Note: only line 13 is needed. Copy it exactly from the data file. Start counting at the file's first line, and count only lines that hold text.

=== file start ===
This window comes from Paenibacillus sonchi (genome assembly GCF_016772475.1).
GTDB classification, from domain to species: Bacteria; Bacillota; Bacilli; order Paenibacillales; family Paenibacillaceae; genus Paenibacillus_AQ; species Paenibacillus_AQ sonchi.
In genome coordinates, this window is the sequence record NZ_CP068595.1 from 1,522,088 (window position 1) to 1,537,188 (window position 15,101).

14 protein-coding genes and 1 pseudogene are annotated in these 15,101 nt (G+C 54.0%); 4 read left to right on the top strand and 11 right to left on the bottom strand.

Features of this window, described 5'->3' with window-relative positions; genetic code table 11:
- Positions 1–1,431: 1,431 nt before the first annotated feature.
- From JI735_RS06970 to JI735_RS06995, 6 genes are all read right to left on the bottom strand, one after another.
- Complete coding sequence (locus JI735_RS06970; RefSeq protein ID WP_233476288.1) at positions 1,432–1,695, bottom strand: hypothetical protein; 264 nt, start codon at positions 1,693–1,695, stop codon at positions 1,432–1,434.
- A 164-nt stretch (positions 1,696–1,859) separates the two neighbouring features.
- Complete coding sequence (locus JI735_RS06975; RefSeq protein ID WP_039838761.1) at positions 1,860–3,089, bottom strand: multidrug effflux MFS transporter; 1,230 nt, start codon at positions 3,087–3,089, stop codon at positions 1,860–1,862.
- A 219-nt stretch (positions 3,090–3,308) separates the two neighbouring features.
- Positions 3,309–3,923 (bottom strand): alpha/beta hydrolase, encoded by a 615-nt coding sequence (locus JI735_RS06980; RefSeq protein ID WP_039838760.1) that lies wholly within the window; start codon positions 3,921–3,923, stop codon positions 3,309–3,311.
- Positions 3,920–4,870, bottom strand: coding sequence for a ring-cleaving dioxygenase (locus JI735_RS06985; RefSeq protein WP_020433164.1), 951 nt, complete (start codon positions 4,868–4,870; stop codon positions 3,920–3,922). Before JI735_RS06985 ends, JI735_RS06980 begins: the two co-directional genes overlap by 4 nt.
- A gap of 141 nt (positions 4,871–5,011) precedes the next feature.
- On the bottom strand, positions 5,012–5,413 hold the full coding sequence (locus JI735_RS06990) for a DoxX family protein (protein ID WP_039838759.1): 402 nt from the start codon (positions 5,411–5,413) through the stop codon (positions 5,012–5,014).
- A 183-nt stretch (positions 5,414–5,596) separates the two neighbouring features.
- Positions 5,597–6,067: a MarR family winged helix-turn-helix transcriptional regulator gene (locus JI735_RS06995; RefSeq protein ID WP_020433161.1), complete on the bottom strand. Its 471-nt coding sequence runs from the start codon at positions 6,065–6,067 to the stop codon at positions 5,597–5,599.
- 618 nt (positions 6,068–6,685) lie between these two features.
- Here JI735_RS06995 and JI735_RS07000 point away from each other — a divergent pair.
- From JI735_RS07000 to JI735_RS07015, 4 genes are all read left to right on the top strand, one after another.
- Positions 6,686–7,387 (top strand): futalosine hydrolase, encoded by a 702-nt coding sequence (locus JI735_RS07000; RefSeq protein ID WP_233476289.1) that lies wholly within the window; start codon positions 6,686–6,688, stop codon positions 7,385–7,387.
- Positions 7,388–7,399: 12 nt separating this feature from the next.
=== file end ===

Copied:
- Positions 3,920–4,870, bottom strand: coding sequence for a ring-cleaving dioxygenase (locus JI735_RS06985; RefSeq protein WP_020433164.1), 951 nt, complete (start codon positions 4,868–4,870; stop codon positions 3,920–3,922). Before JI735_RS06985 ends, JI735_RS06980 begins: the two co-directional genes overlap by 4 nt.